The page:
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prospective, for prospective projects, but to be retroactive, i would not be in favor of that in any way. >> supervisor, i spent ten years on american association of plumbers and pipe fitters. i don't know where the health department stands or the p.u.c., but these are things that i have studied at great depth. >> supervisor safai: yeah. thank you. >> supervisor tang: thank you. supervisor peskin has a question? >> supervisor peskin: thank you. it's more of a comment with all due respect to the three agencies implicated herein. you're not supposed to do this in public, you're supposed to actually go to the principal's office and work it out. so i'm not an expert in this subject matter area. generally, when the department
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of building inspection comes with complicated code changes, we defer to the experts there. but the reason we have a city administrator is so that three departments can go get their you-know-what together, so why don't you do that, and why don't we continue this to the call of the chair. i do agree that if we're changing the rules in midstream, there better be some darn good reasons to do that. we do that every once in a while. we've done that around issues with fire sprinklers from time to time, but there better be a really good story as to why we're doing that. but meanwhile, p.u.c. and dph are a little late to this dance, so go work it out, and if you can't work it out, this supervisor will probably defer to d.b.i. in the end. >> supervisor tang: all right. thank you for those comments, and i think my colleague summed it up as such. but i see merit in what d.b.i. is proposing today, but i'd love for all of you to figure
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it out since we're not experts. there was a motion to continue to the call of the chair. can we continue that without objection? okay. we'll do that without objection. [ gavel ]. >> supervisor tang: madam clerk, next item, please. [agenda item read] >> supervisor tang: all right. thank you very much. we have either bill stron or barry cooper here. nope? no one? [inaudible] >> supervisor tang: okay. thank you. why don't we move -- we're going to move onto item three really quick then, and then we'll come back to item 2. item three, please. [agenda item read] >> supervisor tang: thank you. i'm going to defer to supervisor peskin who will be speaking on behalf of prefer
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kim today. >> supervisor peskin: thank you, madam chair. i am informed by supervisor kim's office that there is no accompany general plan referral and therefore this item needs to be continued to the call of the chair until that general item referral comes up, and pursuant to public comment, i will make that motion. >> supervisor tang: all right. thank you very much. any members of the public who wish to comment on item three, please come on up. okay. seeing none, public comment is closed. >> supervisor peskin: i would like to continue item three until the call of the chair. >> supervisor tang: okay. we'll do that without objection. [ gavel ]. >> supervisor tang: okay. is mr. stron back? okay. let's go back to item 2. >> sorry. bill stron, d.b.i. this item for expediting the electric vehicle charging stations is codification due to some recent state law that has passed. d.b.i. in practice actually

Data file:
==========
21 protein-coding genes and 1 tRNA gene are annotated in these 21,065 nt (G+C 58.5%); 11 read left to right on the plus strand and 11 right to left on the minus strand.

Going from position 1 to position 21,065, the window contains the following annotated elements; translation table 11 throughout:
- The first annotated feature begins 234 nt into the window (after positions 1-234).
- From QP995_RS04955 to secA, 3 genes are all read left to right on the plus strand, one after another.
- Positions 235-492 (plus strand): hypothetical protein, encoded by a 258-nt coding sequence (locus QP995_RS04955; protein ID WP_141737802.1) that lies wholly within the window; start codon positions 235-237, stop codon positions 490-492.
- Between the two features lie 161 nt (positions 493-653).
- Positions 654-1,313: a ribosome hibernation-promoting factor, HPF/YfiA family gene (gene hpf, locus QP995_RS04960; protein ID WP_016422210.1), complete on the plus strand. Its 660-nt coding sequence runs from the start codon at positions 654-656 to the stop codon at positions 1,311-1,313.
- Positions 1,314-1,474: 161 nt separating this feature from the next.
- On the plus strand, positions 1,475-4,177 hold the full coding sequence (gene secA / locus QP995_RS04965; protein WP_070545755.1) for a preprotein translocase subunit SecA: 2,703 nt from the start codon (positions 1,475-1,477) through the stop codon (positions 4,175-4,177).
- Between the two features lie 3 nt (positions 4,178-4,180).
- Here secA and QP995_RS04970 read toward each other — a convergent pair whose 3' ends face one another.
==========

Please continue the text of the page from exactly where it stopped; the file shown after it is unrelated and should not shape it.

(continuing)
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already does expedite these types of permits, but with this codification, we'll be on board with all the other jurisdictions in the state, and we're very appreciative of supervisor tang moving this forward. >> supervisor tang: thank you, mr. stron. so i'm glad to hear that the d.b.i.'s already doing this in practice. i did see that it was ab-1236 which went into effect in january 2016 that mandated that every jurisdiction actually adopt such an ordinance, so i'm just wondering why it took us so long, and it's 2018 now. again, it's my name that's on this. >> there was a round of discussion that went back and forth with the department of the environment and with some other departments, so i think it kind of fell between the cracks in terms of moving it forward as expeditiously as we'd like. we have a similar situation with expediting solar permits
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that supervisor peskin kindly agreed to introduce, i think, also last year, and we are trying to move that forward again, as well. so i'm afraid it was just some internal delays that resulted in this. >> supervisor tang: all right. so we have to expedite legislation expedite processes. >> we're already expediting the permits. >> supervisor tang: okay. that's good. and then, also, i wanted to clarify whether the permits issued to on-street e.v.i. charging stations or it could be for any setup. >> i don't believe it distinguish distinguishes. >> supervisor tang: all right. any other questions or comments? >> supervisor safai: yes. if you could just add me as a cosponsor? >> supervisor tang: all right. i'll add supervisor safai as a cosponsor. i think we need more electric vehicle charging in our streets, not just the private properties. we have legislation already for